The first Broadway revival of the 1990 Tony-nominated hit musical Once On This Island, with book and lyrics by Lynn Ahrens and music by Stephen Flaherty, brings an innovative vision to an old favorite. Under the vibrant direction of Michael Arden, the current production at the Circle in the Square Theatre, produced by Ken Davenport and Hunter Arnold, is given new life with a novel design and staging that immerse us in the captivating world of the eponymous island locale, expressive orchestrations and choreography that honor the authentic heritage of Caribbean culture, and unconventional casting that speaks to our present times. It’s a winning combination.
Based on the 1985 novel My Love, My Love: or The Peasant Girl – Trinidad-born author Rosa Guy’s tropical reimagining of Hans Christian Andersen’s popular fairytale The Little Mermaid (1837) – the mostly sung-through one-act narrative employs the format of a story-within-a-story, in which a close-knit community of villagers recounts the legend of Ti Moune to a little girl frightened by a severe storm ravaging their island. In so doing, the show pays homage to the time-honored tradition of storytelling to preserve history, to keep native culture alive for posterity, and to teach indigenous beliefs, rituals, and moral values to the next generation of children – while, here, also entertaining and enlightening theater-goers.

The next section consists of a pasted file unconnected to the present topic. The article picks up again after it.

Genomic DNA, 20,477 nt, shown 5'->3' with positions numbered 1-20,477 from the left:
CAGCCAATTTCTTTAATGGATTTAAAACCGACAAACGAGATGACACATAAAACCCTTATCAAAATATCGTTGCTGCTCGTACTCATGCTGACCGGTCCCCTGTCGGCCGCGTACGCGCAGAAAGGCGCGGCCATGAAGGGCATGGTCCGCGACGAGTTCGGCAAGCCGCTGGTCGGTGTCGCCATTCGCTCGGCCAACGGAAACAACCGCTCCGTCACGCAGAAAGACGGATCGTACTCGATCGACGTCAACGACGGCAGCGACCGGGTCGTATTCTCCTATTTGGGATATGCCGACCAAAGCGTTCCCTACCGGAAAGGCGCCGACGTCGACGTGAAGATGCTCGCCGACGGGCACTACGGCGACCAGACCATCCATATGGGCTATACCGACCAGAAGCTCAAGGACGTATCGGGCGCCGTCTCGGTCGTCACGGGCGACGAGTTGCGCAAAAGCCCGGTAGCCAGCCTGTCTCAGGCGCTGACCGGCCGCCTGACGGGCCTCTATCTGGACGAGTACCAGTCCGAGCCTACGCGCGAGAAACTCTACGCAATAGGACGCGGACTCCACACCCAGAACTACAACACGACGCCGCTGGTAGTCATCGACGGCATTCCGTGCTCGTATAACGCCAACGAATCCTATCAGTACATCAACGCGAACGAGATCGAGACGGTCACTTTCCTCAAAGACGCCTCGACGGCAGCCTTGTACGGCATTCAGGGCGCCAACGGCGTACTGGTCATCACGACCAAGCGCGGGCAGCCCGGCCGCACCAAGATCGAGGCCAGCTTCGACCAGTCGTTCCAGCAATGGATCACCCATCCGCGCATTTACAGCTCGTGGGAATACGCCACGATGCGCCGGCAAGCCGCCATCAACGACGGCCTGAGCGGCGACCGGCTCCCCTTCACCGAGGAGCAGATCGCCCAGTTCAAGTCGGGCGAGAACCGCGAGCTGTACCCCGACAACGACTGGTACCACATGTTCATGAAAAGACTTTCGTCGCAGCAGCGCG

According to the fictional tale, the courageous Ti Moune (who, as a child, was saved by the gods from a deadly storm that killed her parents and many of the other “black as night” peasants on their poor half of the island) falls in love with Daniel, a wealthy light-skinned “grand homme” whom she rescues from a terrible car crash and heals, after offering the gods her life in exchange for his. But because he is from the other side of their divided land, betrothed since childhood to one of his own, her love for him is doomed, and the powerful island gods ultimately exact their reckoning from her, in a dramatic showdown between the primal powers of love and death.
In preparation for the production, Arden and his creative team (as noted in the program) made a research trip to Haiti, to experience the culture of the French Antilles first-hand and to ensure that their interpretation would be respectful and genuine. Among the notable design elements that ring true in the show’s re-envisioned revival are in-the-round staging that evokes the age-old tradition of the story circle, and an immersive design that transports us to the Caribbean setting, then and now. Dane Laffrey’s prodigious set includes a sand-covered floor, a channel culminating in a pool of water, a live goat and chickens, corrugated-metal and weathered-wood siding, storm-tossed detritus scattered throughout the performance space, and clotheslines with modest garments hung out to dry around the walls of the theater. We feel the winds of the storm blowing through the audience and the fog rolling in, and are surrounded by startling flashes of lightning (lighting by Jules Fisher and Peggy Eisenhauer), loud claps of thunder (sound by Peter Hylenski), and members of the cast (whom Arden moves around the space and aisles), as if we were there, experiencing the events of the story first-hand.